INTERVIEW WITH NORBERT SCHOENAUER(1923-2001)

Montreal, August 15, 1997

Daniella Rohan (DR) interviewed Professor Emeritus Norbert Schoenauer (NS), from the McGill School of Architecture, about Ramsay Traquair. This interview was conducted for the Canadian Architecture Collection and its special project for Industry Canada entitled Ramsay Traquair: The Architectural Heritage of Quebec.

DR:
Professor Schoenauer, can you describe the influence that Ramsay Heatly Traquair, a doctor, and Phoebe Anna Moss, an artist, had on their eldest son, Ramsay?
NS:
I think that there is a general consensus that architecture is both art and science. Hence Traquair's home environment must have been nearly ideal in terms of stimulation for a future architect because his father was not only an MD, but he was a zoologist, a paleontologist and a curator of the National Museum of Edinburgh. His mother, being an artist, and a very well known artist at that, must have created a very good environment for him in which to develop. Another aspect is that when Ramsay Traquair decided to become an architect, the city of Edinburgh was probably a very exciting place. Patrick Geddes was active in the old town, restoring old buildings and introducing new life to the old town, which was getting more decrepit. In fact, the first Director of the School of Architecture, Stewart H. Capper, was also involved with the restoration of these buildings. In new construction, for example, Geddes helped finance Ramsay Garden. Edinburgh was clearly a centre for education and art, in contrast to Glasgow, which was really the centre for industrial development. So I presume that in general, the environment of Ramsay Traquair's youth must have been very stimulating.
DR:
Can you comment on Traquair's early studies concerning Byzantine, Greek, and Roman religious architecture, and how they influenced his first commissions?
NS:
I really doubt whether his Byzantine church studies influenced his architectural work later on. Academically, it was very, very important. After all, the first articles that he published were on Greece and on Constantinople, but I think the influence as such, of Byzantine architecture, was not as important as his contact with the Arts and Crafts movement in Edinburgh. I must say that when I went to Greece, a couple of graduate students waited for me in Athens and promised to show me the country. After they showed me the Acropolis and Athens, they asked me where I would like to go. I suggested that we should go to Hydra. We went down to the port and the Flying Dolphin that was going to Hydra, but the station was in Monemvasia. I remember that Monemvasia was like the Gibraltar of Greece, so I suggested to the two students, why don't we investigate? So we went there and it was a very exciting place, not yet discovered by tourists. When I came back to Montreal, I looked up more information about Monemvasia. I discovered that Ramsay Traqauir was already there 50 years prior to me! Obviously he did not take the Flying Dolphin and the easy way. Not only did he visit Monemvasia, but also he measured up all the churches there. This is the type of person that we dealt with - he was really an academic.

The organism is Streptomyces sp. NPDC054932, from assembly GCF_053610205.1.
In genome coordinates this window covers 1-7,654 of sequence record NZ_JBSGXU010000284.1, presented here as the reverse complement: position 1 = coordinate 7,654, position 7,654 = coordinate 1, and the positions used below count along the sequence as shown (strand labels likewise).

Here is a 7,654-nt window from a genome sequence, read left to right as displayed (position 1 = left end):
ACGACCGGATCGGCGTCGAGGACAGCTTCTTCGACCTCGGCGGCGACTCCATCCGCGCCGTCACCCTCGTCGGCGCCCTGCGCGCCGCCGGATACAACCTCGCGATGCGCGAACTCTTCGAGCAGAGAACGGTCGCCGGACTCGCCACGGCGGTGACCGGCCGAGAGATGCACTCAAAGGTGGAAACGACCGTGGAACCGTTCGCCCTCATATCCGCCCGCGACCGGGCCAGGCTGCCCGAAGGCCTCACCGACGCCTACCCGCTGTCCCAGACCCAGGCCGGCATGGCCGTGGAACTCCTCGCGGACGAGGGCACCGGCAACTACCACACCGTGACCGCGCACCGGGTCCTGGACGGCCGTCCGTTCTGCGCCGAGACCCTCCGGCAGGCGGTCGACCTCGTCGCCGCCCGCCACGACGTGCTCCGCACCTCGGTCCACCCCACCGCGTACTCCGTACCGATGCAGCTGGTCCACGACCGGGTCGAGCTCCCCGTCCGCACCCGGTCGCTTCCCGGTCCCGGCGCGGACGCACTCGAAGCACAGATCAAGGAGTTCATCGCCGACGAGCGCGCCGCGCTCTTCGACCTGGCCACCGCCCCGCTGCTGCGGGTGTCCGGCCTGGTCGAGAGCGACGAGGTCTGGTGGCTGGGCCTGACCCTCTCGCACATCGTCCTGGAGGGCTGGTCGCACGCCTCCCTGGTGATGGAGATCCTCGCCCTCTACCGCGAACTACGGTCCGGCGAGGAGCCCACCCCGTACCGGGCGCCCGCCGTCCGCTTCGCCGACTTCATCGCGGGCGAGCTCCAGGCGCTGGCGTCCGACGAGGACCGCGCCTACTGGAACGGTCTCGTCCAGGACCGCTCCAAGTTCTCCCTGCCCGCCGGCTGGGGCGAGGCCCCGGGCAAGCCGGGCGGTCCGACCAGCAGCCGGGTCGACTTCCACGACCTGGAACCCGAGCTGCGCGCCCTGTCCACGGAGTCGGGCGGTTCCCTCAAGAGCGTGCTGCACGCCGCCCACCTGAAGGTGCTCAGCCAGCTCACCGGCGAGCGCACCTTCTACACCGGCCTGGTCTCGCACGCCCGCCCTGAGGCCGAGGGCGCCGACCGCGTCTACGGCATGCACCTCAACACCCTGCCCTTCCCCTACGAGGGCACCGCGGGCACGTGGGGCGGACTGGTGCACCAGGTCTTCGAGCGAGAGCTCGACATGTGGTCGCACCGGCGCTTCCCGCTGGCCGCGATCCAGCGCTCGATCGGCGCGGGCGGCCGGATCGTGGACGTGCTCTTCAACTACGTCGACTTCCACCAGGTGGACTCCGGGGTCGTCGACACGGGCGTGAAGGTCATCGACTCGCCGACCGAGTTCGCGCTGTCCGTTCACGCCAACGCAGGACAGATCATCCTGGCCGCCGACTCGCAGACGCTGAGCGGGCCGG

DR:
Please elaborate on how the study of archaeology shaped Traquair's view and understanding of architecture, and eventually his interest in historic preservation?
NS:
Well another important person during his youth was a man called Anderson. Robert Rowen Anderson was his name. He not only established the School of Applied Art in Edinburgh, but he also institutionalized the National Arts Survey. That meant he gave scholarships to different students to measure up all the pre-18th century historic buildings of Scotland. Traquair was one of the recipients of the scholarship while he was working for Capper. After Capper left Edinburgh (to assume the Directorship of McGill School of Architecture.), Traquair spent a year measuring up old buildings. I think that turned him on and it provided a good background and experience, which influenced very much his later involvement in Canada. Now I presume in Edinburgh at that time, you also had a certain amount of regionalism emphasized. A man by the name of Gerald Brown suggested that since art is a manifestation of society, every particular society develops or evolves a certain art expression. Scotland was very much involved in discovering and investigating its own tradition, and Ramsay Traquair was part of that movement.
DR:
Fiona Sinclair's Scotstyle: 150 Years of Scottish Architecture, gives a good survey of Scottish architecture at that time. One of the few buildings Ramsay Traquair designed, the First Church of Christ Scientist, in Inverleith Terrace, Edinburgh is reviewed. To what extent can we say Percy Nobbs influenced Traquair as an architect and administrator in Canada?
NS:

Although Percy Nobbs came to Canada before Ramsay Traquair, and was the second Director of the School of Architecture (Traquair the third), he was in fact one year younger than Traquair. That means that they were contemporaries. We do know that Ramsay Traquair finished his exams for an associated membership of the Royal Institute of British Architects (RIBA) in 1899, Percy Nobbs one year later in 1900, and a third friend of theirs, Cecil Burgess, also finished in 1900. The three of them went to northern Italy on a sketching trip and spent a couple of months there visiting Venice, Verona, Florence, Milan, and Ravenna. After they came back, Nobbs stayed in London and worked for the London County Council (LCC). Ramsay Traquair went back to Edinburgh and worked for different architects: first George Washington Brown and then for Robert Lorimer, where Nobbs worked before. They both attended the School of Applied Art the same year, established by Anderson. That means that they must have known each other. So I think one influenced the other - they had similar exposures at the same time - and maybe a better word would be that they complimented each other rather than influenced each other. Presumably, Phoebe Traquair had an influence on Percy Nobbs, unless it is a pure coincidence that Nobbs also called his daughter Phoebe. Phoebe Traquair was a very important artist of that period in Edinburgh and she lived there a long time. She lived to be 84 years old. I can't really tell you who influenced whom, but I am certain that Percy Nobbs and Ramsay Traquair grew up together and they were exposed to similar influences. It was probably mutual. Now their temperament was different. I don't know whether you want to discuss that aspect. I never met Ramsay Traquair. I met Percy Nobbs once.